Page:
I'm picky about my cell phone. The Apple
What's the big deal?
I'm talking about the Samsung i7500, a.k.a. "Galaxy," smartphone. When the gadget lands on our shores, I don't really care which of the Big Four mobile phone service carriers gets it first. If my current service provider, Deutsche Telekom's
I'm excited about the Galaxy for a number of reasons:
- The OLED screen, likely powered by technology from longtime Rule Breaker Universal Display
(NASDAQ:PANL), is gentle on battery drain yet draws rave reviews for its brilliant picture quality.
- The 5-megapixel camera comes with a high-efficiency LED flash and computerized autofocus. Coupled with 8 gigabytes of storage space in the phone, the Galaxy beats the pants off my Sony
(NYSE:SNE)digital camera. The Galaxy could store every picture I've taken with the Sony over the past six years -- without adding memory cards.
- And of course, this phone runs the Android operating system with direct hooks into a plethora of services from Google
(NASDAQ:GOOG). It's not the first Android phone on the market, but it's the first time I've seen this exciting platform married to a high-powered hardware package.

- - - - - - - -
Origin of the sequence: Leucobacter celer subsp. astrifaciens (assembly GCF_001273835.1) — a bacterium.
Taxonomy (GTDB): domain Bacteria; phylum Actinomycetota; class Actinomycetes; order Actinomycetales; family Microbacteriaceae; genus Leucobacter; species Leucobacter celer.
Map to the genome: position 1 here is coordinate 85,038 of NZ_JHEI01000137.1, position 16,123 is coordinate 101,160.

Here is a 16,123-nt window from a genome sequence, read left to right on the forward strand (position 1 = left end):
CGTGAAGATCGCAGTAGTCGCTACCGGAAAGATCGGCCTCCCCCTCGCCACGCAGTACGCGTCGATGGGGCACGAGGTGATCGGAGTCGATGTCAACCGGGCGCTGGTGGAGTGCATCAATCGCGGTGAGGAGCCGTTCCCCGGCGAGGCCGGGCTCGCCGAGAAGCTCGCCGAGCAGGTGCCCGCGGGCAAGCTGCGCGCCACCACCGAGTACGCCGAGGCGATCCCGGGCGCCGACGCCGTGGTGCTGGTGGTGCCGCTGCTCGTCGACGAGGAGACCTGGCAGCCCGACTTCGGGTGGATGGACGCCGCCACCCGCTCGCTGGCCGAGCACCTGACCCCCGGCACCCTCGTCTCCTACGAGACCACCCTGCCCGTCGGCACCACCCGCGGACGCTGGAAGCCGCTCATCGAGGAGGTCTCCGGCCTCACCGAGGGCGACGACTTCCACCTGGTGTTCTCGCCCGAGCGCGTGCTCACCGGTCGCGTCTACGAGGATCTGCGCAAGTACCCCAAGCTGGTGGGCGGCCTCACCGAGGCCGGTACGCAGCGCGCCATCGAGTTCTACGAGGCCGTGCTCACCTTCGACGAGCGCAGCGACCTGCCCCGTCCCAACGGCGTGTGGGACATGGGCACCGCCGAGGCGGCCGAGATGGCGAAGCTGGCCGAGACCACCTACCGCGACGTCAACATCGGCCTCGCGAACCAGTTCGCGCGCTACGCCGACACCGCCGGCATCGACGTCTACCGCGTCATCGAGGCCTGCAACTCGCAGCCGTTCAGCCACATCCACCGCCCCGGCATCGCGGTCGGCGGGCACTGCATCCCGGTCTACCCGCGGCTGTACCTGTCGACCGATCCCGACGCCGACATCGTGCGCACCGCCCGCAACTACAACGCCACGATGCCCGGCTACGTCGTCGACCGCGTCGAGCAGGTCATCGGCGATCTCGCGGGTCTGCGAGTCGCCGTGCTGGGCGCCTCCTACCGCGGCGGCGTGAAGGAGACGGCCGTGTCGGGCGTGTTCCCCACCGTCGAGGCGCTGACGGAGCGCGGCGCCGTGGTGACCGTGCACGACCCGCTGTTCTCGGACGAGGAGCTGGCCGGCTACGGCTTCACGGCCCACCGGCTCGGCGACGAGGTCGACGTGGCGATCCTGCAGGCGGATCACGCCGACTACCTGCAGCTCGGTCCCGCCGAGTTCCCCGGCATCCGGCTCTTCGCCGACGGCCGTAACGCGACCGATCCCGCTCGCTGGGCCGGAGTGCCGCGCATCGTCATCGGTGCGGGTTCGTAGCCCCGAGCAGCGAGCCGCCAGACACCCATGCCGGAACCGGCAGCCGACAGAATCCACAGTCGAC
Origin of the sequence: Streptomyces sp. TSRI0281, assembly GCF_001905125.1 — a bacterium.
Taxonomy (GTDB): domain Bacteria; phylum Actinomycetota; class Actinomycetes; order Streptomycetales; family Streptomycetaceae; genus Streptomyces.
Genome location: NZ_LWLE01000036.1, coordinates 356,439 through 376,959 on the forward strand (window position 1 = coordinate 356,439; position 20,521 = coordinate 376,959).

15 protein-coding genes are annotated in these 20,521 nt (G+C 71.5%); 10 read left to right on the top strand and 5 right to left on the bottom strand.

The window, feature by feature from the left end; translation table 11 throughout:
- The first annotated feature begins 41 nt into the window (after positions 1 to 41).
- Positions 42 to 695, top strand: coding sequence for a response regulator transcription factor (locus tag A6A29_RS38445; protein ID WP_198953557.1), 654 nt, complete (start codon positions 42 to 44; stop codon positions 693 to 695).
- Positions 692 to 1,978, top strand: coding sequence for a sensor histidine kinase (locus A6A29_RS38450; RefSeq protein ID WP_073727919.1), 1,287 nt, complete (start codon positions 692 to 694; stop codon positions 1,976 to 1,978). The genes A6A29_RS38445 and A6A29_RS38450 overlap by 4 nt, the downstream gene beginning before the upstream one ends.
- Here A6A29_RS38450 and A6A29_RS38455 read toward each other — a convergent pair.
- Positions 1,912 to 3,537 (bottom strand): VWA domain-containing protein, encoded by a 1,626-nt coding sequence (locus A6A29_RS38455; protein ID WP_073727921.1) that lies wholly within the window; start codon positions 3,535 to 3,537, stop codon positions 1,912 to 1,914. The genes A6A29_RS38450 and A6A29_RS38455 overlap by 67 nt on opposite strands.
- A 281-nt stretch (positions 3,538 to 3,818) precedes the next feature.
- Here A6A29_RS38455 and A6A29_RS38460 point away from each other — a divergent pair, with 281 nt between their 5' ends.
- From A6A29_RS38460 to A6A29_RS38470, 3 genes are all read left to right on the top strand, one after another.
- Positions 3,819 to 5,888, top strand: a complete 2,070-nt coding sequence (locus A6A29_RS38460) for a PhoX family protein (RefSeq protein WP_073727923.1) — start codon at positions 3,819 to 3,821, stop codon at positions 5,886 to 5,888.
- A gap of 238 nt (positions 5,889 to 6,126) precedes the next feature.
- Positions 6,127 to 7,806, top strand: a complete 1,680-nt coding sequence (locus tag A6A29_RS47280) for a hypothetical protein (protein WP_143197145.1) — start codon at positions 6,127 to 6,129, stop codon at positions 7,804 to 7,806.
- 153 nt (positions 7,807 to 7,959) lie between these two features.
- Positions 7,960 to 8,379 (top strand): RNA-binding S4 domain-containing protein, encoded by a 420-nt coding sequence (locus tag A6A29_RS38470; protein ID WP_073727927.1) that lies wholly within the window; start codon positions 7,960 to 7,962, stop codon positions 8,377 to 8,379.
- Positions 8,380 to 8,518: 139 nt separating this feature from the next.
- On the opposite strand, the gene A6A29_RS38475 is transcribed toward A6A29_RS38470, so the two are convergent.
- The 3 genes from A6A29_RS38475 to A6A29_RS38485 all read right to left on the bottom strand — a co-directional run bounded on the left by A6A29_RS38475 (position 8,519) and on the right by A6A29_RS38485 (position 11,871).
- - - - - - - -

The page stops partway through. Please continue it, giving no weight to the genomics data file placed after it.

- Oh, and there's no need to hide in shame from your iPhone-toting friends, because this bad boy even comes with Hollywood good looks.
The Galaxy is one of the first truly impressive Android phones, alongside the HTC Magic. Hands-on reviews place these Android handsets in the same rarefied air as the iPhone, which was not the case with early models like the T-Mobile G1. When these phones wash up on American shores in the next few months, I expect them to sell like ice cream on Miami's South Beach.
Google has another winner on its hands here. Android phones like these could become the gold standard of mobile connectivity -- or simply push incumbents like Apple and Research In Motion to do better. Either way, Google wins thanks to its dominating stature in monetization of online traffic.
The phone also presents an opportunity that Samsung desperately needs. While the company quietly controls a hefty 19% of worldwide mobile phone market share, its smartphone market share is below 3%. As Apple and Research In Motion have shown the world, the real way to score outsized profits in the mobile industry is to create a differentiated smartphone that can attract sizeable profit margins. Luckily, the Android presents an opportunity to marry impressive hardware with the compelling software that Samsung has lacked in the past; it's the company's most compelling product to date and should be a good test of whether Android will catch on with consumers.
However, that's just my 2 cents on the phone. Will anyone else be following in my footsteps and buying the new i7500? Is the phone a legitimate threat to Apple and Research In Motion's stranglehold on the U.S. smartphone market? Let me know in the comments section below.